Ph.D. Student Interns at Smithsonian Institution

Mayela Caro wins prestigious Minority Awards Program internship

Mayela Caro with museum display

Mayela Caro uses this display to discuss Latin American food, culture, and migration with visitors at the National Museum of American History in her summer internship at the Smithsonian Institution.

RIVERSIDE, Calif. – When the Smithsonian Institution presents its Hispanic Heritage Month Festival in September, one of the proud observers will be Mayela Caro, a UC Riverside Ph.D. student in history who is interning at the National Museum of American History this summer.

Caro, a resident of Temecula, California, received the prestigious and highly competitive Smithsonian Minority Awards Program-Visiting Student Internship, the first UC Riverside student to do so. Among her duties during the 10-week internship is to help plan the national museum and research center’s Hispanic Heritage Month Festival that will be held Sept. 17.

The Smithsonian Institution is the world’s largest museum and research complex, with 19 museums and galleries and the National Zoological Park. The total number of objects, works of art and specimens at the Smithsonian is estimated at nearly 138 million.

“This has so far been an amazing experience,” said Caro, a resident of Temecula, California. “I love seeing how different pieces come together to create a Smithsonian-run festival. I have a front-row seat to the inner workings of the museum. I’ve been surprised by the amount of work that needs to get done on a daily basis in order to operate a museum of this caliber and size. Because most exhibits are permanent, I was under the impression that museum work was not as fast-paced or busy, but I was wrong! There is always a project to be working on, a meeting to attend, an event to plan. I love it because I am learning a lot and the day just flies by and I am having the time of my life.”

During the internship Caro is being mentored by Magdalena Mieri, director of the Program in Latino History and Culture, as she researches museum collections pertaining to Latino history and organizes interviews with curators to create podcasts and blogs for the museum’s Latino hub.

“This internship is providing me with first-hand experience in the museum profession,” Caro said. “What better place to learn about museum studies than at the Smithsonian, our nation’s museum? The training and resources that I am receiving are not easily acquired in the classroom. It is such a privilege to collaborate and learn from some of the best in the field. This internship allows me to put into action the knowledge and skillsets that I’ve acquired throughout my studies.”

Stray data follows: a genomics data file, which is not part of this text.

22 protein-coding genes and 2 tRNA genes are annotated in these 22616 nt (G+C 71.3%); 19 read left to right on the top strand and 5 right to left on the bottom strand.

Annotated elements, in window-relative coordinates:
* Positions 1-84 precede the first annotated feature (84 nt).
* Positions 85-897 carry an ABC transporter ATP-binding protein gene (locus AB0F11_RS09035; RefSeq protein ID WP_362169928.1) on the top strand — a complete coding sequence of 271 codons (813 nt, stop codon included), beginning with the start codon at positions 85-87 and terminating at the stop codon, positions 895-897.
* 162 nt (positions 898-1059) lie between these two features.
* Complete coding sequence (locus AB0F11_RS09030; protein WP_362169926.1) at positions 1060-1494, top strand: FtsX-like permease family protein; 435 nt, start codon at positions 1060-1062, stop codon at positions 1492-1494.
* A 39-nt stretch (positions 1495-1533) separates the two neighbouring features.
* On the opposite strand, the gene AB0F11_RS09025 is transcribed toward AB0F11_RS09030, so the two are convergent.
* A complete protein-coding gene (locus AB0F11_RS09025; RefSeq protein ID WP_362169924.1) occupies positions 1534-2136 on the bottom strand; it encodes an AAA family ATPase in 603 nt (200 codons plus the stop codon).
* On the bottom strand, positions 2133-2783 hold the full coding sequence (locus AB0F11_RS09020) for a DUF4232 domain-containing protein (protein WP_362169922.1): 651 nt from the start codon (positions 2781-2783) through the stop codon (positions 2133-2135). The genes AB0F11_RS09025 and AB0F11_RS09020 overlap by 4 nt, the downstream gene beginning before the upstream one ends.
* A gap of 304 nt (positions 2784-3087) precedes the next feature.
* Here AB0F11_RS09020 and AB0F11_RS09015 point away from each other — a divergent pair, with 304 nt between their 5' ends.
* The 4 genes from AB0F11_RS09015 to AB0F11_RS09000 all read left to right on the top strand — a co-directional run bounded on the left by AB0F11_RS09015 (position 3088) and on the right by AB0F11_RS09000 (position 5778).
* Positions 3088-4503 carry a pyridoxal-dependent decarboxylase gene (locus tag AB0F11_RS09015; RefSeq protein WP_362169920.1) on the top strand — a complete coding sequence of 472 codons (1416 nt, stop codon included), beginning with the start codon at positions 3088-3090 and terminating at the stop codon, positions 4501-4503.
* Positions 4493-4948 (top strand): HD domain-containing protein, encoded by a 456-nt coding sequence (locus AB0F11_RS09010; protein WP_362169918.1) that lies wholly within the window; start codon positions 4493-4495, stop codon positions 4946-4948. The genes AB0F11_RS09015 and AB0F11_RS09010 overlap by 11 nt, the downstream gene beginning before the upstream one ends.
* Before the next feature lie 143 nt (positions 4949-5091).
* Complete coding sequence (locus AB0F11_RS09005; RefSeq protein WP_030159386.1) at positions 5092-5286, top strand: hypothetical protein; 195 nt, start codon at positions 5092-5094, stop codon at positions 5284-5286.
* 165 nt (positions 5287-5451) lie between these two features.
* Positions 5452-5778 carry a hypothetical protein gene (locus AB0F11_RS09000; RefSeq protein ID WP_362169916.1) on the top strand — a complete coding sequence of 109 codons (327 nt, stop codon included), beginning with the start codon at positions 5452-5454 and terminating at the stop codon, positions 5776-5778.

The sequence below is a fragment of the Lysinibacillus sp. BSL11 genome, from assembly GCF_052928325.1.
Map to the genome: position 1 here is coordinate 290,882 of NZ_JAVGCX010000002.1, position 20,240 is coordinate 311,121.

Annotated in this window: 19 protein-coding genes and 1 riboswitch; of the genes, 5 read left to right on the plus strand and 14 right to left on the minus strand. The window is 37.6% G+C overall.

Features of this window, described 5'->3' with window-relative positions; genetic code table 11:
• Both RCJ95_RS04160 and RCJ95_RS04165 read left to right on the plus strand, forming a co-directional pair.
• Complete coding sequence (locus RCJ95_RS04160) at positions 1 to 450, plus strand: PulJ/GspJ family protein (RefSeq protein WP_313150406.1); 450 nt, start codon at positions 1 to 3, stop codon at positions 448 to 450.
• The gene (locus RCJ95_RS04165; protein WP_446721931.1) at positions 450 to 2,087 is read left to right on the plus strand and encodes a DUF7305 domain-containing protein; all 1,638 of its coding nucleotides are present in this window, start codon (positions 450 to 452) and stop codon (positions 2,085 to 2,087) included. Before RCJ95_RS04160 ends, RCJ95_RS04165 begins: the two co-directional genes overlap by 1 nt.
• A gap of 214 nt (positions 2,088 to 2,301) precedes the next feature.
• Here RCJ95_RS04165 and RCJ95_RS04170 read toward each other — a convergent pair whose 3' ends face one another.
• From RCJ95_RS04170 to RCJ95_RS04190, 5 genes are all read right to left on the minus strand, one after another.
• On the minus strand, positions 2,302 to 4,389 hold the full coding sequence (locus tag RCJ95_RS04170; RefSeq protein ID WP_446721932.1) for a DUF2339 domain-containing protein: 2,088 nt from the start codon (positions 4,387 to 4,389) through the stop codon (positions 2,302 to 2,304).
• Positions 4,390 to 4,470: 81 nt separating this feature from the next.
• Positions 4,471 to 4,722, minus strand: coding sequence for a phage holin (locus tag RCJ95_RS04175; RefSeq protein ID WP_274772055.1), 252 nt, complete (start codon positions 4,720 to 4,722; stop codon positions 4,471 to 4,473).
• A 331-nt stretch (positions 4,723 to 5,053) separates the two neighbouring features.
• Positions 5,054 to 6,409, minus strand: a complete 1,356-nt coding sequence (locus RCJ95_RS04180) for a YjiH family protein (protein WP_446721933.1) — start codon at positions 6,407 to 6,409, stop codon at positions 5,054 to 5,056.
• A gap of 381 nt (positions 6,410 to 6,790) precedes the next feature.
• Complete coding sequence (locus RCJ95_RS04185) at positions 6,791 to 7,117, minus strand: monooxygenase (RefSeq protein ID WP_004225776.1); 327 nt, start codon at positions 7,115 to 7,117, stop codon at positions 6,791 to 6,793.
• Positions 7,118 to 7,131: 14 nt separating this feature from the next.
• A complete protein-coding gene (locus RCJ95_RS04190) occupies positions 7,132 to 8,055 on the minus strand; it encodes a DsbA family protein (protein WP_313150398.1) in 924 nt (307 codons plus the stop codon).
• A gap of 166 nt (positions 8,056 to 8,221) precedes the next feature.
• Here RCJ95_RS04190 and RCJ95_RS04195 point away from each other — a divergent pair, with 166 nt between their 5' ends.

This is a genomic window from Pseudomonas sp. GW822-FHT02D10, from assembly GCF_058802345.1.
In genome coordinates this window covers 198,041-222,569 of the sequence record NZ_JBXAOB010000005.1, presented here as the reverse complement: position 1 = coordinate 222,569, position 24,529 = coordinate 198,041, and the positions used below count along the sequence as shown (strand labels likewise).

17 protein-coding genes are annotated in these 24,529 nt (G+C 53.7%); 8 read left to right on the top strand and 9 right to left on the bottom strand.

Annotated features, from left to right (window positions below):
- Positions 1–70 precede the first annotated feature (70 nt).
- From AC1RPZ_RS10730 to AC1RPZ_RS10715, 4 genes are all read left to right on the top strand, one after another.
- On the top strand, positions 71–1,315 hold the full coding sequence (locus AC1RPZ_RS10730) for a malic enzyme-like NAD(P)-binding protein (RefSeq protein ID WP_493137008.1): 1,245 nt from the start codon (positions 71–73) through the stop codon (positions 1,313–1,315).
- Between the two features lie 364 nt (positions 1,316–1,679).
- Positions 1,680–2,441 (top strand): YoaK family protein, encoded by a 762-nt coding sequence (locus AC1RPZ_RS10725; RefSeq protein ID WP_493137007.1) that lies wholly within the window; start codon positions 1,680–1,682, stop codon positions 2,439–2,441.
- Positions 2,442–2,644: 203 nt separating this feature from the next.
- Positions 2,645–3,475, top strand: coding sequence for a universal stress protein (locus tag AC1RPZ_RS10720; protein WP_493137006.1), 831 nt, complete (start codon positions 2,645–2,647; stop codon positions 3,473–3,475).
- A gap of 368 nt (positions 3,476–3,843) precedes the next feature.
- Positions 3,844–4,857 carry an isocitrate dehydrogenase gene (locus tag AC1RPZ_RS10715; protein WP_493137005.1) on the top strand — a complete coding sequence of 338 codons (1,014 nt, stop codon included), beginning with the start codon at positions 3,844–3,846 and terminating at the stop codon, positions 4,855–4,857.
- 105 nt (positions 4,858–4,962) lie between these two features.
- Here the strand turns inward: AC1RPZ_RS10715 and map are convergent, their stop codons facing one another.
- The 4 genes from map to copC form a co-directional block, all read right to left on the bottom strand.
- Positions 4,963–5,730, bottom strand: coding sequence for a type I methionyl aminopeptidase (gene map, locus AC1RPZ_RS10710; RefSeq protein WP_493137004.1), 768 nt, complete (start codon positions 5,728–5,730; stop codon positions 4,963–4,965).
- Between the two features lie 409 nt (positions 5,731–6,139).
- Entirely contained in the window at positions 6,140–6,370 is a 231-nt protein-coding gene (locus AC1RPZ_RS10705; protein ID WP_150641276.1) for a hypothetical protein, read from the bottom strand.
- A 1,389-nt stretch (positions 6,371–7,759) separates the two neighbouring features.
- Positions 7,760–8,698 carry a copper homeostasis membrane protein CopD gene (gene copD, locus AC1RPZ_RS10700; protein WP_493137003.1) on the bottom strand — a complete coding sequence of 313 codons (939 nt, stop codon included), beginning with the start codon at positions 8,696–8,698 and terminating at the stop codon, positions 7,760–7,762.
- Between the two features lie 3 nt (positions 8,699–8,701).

Caro earned bachelor’s and master’s degrees in history from California State University, San Marcos, and began her doctoral studies at UCR in fall 2016. She expects to complete her Ph.D. in 2020. Her research focuses on the representations of gender and ethnicities in film, media, popular culture, print culture, and material culture.

One aspect of public history that Caro said she especially enjoys is the ability to reach out to a non-academic audience.

“Teaching is a passion of mine. I love being in the classroom and exposing my students to ideas, concepts, or points of views that they have never explored before,” she explained. “It isn’t just the actual act of teaching history that is so important, but it is teaching to appreciate the past, to understand and be aware of other peoples’ histories and cultures, and to understand a historical event through the point of view of others. This is something that I can continue to do in the museum world.  One aspect of my internship is to be out on the museum floor teaching visitors about Latin American food, culture, and migration.”

The podcasts, oral histories and website content she is creating are also teaching opportunities, she added. For example, one of the podcasts will deal with Braceros. But, rather than presenting the traditional narrative of the Bracero, her story will instead focus on their leisure activities.

“There is a common notion that the only thing Braceros did was work all day. Although this is mostly true, they also took part in America’s leisure and consumer culture of the 1930s through the 1960s,” Caro explained.

Another podcast will discuss the history of Latinos in broadcasting and will touch upon the growth of Spanish-language radio in Los Angeles.  “Both of these stories will hopefully echo the approach I take in the classroom, which is to highlight the ‘alternate’ version of history,” she said.

Caro said she likely would not have applied for the internship without encouragement from her Ph.D. advisor, Cathy Gudis, who directs the Public History Program at UCR. “She had faith in me and because of that, I believed in myself. Never in a million years did I think my application would get chosen, but it did. I hope to be an example for others to believe in themselves, reach for the stars, and follow their dreams. You never know. “

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